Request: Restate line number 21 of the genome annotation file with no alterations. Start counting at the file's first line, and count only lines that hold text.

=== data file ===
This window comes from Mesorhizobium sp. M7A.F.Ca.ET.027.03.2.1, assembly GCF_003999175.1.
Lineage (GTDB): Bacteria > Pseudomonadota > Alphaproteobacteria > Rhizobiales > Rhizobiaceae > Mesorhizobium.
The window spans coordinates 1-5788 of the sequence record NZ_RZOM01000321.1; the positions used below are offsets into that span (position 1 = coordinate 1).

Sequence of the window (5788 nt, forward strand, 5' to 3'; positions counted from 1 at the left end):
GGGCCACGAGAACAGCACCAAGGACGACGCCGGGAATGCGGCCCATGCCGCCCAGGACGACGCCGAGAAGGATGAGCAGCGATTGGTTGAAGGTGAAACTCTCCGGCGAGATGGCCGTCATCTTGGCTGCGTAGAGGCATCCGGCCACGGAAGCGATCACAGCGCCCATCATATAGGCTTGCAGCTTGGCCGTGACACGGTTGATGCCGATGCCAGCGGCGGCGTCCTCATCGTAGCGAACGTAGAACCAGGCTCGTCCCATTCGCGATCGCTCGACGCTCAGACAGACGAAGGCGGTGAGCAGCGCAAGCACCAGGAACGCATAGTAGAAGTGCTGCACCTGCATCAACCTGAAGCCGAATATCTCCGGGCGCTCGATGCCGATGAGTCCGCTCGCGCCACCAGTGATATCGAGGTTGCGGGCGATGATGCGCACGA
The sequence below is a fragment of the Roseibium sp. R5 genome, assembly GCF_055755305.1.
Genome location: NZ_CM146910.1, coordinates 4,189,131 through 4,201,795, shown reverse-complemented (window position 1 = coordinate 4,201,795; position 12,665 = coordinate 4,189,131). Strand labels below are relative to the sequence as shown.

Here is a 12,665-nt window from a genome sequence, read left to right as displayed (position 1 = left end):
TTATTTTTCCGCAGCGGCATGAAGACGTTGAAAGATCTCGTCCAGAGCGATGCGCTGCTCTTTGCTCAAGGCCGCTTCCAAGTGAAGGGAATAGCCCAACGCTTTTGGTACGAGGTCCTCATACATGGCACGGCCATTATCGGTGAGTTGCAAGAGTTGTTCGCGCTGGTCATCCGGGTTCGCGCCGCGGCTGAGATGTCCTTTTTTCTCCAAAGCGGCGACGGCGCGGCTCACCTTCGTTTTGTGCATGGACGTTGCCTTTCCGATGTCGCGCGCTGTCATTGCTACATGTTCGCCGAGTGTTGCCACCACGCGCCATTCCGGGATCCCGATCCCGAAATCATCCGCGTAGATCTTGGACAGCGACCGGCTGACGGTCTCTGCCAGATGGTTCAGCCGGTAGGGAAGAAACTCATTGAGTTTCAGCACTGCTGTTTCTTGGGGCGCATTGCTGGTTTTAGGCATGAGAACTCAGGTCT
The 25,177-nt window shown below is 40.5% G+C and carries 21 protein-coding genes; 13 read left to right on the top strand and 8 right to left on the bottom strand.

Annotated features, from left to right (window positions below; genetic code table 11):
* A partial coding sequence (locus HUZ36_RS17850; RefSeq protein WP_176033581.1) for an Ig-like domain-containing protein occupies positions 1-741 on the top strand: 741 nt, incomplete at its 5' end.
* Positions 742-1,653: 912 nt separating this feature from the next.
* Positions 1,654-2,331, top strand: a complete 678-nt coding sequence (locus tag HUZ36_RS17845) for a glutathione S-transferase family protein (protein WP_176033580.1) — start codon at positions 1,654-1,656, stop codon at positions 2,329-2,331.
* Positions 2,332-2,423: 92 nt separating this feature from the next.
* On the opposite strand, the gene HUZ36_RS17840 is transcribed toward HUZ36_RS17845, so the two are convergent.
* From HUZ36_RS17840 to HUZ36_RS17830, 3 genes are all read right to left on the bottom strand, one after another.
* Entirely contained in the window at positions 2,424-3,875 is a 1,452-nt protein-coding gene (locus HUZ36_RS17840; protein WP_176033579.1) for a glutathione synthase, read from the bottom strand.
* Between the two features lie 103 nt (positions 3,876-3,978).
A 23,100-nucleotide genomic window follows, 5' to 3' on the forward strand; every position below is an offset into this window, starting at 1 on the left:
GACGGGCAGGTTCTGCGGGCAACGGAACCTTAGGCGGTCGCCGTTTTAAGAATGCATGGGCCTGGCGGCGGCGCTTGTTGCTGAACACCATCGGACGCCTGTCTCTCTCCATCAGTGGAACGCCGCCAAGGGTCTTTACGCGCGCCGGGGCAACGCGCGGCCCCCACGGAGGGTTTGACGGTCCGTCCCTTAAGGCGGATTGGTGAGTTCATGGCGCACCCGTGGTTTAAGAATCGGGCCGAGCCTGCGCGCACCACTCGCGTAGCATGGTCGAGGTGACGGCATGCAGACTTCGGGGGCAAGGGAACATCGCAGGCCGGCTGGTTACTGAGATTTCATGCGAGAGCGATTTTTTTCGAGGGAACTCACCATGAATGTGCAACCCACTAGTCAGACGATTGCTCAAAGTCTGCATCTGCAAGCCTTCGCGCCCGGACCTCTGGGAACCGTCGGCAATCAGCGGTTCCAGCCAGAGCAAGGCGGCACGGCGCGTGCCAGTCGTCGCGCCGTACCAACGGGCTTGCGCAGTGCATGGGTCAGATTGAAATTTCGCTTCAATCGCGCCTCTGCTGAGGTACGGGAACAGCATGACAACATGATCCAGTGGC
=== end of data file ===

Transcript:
GACGGGCAGGTTCTGCGGGCAACGGAACCTTAGGCGGTCGCCGTTTTAAGAATGCATGGGCCTGGCGGCGGCGCTTGTTGCTGAACACCATCGGACGCCTGTCTCTCTCCATCAGTGGAACGCCGCCAAGGGTCTTTACGCGCGCCGGGGCAACGCGCGGCCCCCACGGAGGGTTTGACGGTCCGTCCCTTAAGGCGGATTGGTGAGTTCATGGCGCACCCGTGGTTTAAGAATCGGGCCGAGCCTGCGCGCACCACTCGCGTAGCATGGTCGAGGTGACGGCATGCAGACTTCGGGGGCAAGGGAACATCGCAGGCCGGCTGGTTACTGAGATTTCATGCGAGAGCGATTTTTTTCGAGGGAACTCACCATGAATGTGCAACCCACTAGTCAGACGATTGCTCAAAGTCTGCATCTGCAAGCCTTCGCGCCCGGACCTCTGGGAACCGTCGGCAATCAGCGGTTCCAGCCAGAGCAAGGCGGCACGGCGCGTGCCAGTCGTCGCGCCGTACCAACGGGCTTGCGCAGTGCATGGGTCAGATTGAAATTTCGCTTCAATCGCGCCTCTGCTGAGGTACGGGAACAGCATGACAACATGATCCAGTGGC